In The Jewish Confederates, Robert N. Rosen introduces readers to the community of Southern Jews of the 1860s, revealing the remarkable breadth of Southern Jewry’s participation in the war and their commitment to the Confederacy. Intrigued by the apparent irony of their story, Rosen weaves a complex chronicle that outlines how Southern Jews―many of them recently arrived immigrants from Bavaria, Prussia, Hungary, and Russia who had fled European revolutions and anti-Semitic governments―attempted to navigate the fraught landscape of the American Civil War.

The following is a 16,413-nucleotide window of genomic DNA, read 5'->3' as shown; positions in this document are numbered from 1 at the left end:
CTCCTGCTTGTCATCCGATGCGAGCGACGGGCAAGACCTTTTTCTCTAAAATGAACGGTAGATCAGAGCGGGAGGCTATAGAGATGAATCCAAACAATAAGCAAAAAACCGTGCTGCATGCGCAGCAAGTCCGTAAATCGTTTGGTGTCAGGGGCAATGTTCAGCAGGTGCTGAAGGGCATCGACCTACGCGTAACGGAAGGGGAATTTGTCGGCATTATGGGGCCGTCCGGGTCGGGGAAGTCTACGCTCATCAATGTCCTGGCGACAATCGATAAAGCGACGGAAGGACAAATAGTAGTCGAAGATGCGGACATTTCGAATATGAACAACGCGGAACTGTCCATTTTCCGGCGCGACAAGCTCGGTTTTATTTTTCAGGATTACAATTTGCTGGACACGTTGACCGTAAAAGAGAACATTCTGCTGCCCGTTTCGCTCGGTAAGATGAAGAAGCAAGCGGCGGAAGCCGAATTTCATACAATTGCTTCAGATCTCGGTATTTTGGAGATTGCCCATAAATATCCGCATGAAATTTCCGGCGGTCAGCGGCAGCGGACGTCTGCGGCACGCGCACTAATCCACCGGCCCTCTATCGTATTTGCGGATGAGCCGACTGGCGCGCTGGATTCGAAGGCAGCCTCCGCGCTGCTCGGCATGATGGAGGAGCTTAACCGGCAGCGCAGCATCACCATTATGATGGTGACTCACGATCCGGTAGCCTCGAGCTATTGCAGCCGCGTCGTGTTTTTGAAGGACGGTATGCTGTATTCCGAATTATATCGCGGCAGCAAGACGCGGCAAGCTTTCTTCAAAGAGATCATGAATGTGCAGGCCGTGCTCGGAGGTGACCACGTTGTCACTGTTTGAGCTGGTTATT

This chronicle relates the experiences of officers, enlisted men, businessmen, politicians, nurses, rabbis, and doctors. Rosen recounts the careers of important Jewish Confederates; namely, Judah P. Benjamin, a member of Jefferson Davis’s cabinet; Col. Abraham C. Myers, quartermaster general of the Confederacy; Maj. Adolph Proskauer of the 125th Alabama; Maj. Alexander Hart of the Louisiana 5th; and Phoebe Levy Pember, the matron of Richmond’s Chimborazo Hospital. He narrates the adventures and careers of Jewish officers and profiles the many Jewish soldiers who fought in infantry, cavalry, and artillery units in every major campaign.